Residence Inn redevelopment has Herndon considering amendment to density limit

Discussion to redevelop the Residence Inn at 315 Elden Street in Herndon continues to progress.

In its work session on Tuesday (May 18), the Herndon Town Council agreed to explore the possibility of amending its zoning ordinance to increase the maximum density allowed in planned development urban residential districts for projects that feature an adaptive reuse of existing buildings.

The council will initiate consideration of the proposed text amendment during its public meeting on May 25.

“This step is required to bring it forward to discussion at a public hearing where the language can be refined, and then it comes back to the council for a final vote,” David Stromberg, a zoning administrator for the Town of Herndon, said.

The potential consideration was prompted by a proposal from the property owner of 315 Elden Street to reuse the existing hotel as a multi-family project.

The council took an initial step last November to remedy barriers for the redevelopment when it voted to amend the site’s land use designation from business corridor to adaptive area residential.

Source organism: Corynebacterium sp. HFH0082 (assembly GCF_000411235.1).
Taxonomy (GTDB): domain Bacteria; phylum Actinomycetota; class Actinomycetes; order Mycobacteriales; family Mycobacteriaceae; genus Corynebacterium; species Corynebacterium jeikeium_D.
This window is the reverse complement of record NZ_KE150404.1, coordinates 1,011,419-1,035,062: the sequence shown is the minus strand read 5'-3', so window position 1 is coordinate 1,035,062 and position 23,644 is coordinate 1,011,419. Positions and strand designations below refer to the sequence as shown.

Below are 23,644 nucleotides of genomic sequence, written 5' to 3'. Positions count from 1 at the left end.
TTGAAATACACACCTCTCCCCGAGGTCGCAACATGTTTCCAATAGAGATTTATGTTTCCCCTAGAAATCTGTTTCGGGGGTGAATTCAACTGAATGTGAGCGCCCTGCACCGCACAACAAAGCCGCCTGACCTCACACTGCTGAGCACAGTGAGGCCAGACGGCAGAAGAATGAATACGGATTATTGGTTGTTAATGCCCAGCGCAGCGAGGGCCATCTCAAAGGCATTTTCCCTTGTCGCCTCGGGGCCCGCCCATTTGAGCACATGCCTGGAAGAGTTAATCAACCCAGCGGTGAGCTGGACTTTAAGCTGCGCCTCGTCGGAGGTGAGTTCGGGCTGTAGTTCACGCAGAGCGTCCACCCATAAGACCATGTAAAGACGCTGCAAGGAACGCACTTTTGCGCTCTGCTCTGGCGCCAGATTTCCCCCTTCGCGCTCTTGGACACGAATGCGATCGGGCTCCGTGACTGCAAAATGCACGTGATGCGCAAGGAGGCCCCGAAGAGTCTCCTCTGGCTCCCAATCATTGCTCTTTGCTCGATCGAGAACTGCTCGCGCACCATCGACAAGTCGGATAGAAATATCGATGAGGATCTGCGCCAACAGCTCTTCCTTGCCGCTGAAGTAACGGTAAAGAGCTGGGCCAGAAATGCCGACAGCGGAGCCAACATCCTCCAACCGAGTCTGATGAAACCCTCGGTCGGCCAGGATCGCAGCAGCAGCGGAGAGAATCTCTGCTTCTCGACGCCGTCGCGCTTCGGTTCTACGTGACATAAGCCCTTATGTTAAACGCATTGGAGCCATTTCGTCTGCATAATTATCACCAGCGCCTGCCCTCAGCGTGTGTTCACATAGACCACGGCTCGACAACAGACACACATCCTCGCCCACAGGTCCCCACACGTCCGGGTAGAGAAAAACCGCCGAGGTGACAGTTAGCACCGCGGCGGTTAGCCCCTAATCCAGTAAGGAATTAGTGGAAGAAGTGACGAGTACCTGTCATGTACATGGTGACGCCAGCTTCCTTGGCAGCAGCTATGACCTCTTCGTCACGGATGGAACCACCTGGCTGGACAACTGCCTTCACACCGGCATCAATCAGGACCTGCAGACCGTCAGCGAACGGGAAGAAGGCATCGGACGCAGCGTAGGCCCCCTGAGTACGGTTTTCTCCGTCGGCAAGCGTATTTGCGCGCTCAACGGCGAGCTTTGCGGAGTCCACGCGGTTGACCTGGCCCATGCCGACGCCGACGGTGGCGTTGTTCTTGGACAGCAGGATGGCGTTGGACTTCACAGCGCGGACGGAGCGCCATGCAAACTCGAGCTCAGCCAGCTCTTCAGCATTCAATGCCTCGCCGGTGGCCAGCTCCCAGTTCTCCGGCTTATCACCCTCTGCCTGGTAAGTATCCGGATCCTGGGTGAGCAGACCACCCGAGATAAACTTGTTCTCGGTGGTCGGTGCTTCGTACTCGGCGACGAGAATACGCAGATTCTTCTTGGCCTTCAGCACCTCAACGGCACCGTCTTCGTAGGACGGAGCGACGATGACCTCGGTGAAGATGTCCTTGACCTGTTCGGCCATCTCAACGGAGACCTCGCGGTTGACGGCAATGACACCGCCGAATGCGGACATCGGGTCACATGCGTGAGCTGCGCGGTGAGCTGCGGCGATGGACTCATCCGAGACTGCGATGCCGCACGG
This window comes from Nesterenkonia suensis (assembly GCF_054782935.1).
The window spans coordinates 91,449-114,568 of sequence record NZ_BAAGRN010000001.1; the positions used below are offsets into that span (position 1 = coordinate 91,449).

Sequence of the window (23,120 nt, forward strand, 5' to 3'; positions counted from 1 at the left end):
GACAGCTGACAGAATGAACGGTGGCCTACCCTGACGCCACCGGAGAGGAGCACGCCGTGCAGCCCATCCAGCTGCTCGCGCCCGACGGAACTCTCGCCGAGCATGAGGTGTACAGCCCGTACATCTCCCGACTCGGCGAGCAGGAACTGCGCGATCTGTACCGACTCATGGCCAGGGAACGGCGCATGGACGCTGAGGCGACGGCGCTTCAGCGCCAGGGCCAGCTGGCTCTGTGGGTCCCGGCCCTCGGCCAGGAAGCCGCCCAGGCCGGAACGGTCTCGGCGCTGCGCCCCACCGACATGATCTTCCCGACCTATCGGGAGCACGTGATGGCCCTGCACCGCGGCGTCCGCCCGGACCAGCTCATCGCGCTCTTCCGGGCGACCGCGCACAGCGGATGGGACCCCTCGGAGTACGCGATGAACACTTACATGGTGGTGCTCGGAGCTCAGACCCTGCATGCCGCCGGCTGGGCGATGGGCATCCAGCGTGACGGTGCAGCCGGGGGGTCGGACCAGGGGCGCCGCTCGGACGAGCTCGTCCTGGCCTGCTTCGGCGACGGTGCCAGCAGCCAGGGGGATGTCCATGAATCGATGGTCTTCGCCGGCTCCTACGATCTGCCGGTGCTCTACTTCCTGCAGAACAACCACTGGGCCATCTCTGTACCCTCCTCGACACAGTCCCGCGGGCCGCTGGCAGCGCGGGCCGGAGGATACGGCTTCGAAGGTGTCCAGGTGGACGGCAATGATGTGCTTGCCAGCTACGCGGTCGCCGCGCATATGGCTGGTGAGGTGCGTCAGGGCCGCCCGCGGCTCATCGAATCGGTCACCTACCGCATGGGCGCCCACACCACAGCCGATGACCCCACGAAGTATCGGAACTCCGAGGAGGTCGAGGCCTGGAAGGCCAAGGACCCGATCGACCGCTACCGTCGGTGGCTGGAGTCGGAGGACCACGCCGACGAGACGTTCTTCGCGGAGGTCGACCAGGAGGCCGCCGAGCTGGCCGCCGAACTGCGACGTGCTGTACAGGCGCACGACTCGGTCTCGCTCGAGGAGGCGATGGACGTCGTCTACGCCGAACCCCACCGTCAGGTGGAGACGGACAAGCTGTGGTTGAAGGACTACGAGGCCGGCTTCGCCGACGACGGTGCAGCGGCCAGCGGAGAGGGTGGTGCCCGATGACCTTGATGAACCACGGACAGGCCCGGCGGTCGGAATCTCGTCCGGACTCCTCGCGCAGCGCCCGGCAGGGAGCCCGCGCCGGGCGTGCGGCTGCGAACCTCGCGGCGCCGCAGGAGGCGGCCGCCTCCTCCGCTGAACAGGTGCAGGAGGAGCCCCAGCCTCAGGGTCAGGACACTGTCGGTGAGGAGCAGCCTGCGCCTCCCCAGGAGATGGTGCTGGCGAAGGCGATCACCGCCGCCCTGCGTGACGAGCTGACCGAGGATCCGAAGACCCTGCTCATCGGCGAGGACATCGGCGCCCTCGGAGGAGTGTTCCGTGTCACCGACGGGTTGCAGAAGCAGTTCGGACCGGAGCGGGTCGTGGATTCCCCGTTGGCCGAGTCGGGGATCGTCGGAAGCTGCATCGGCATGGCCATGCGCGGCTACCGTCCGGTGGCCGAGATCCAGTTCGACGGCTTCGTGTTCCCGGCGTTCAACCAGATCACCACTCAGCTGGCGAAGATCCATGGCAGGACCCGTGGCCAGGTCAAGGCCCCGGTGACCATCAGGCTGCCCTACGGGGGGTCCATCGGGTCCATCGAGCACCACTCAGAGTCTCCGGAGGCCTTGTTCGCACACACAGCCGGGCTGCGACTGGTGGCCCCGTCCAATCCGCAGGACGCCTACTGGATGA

However, the multi-family zoning district in the current zoning ordinance doesn’t accommodate the density needed to convert the hotel units into dwelling units. The current maximum density is 20 dwelling units per acre.

The proposed amendment would allow a maximum density of 28 dwelling units per acre for only adaptive reuse projects. New construction would remain at the maximum 20 units per acre.

The Residence Inn property sits on approximately 6.5 acres with 168 hotel rooms, which would result in almost 26 dwelling units per acre.

Stromberg explained that the property owner’s proposal “would contain a significant affordable housing component.” The developer would propose a percentage of affordable units for the reuse project at a later date as part of the zoning map amendment process.

He added the text amendment consideration would include defining “adaptive reuse” and that the text would “specifically state that it’s the intention of the town that property owners seeking to rezone their properties to the plan development urban residential district provide a percentage of those units as dedicated affordable units.”

If the council approves initiating consideration of the amendment, town staff would be required to present it to the planning commission at a public hearing. Then, if the amendment passes through the planning commission, it would return to the council for another public hearing.

Photo via Google Maps

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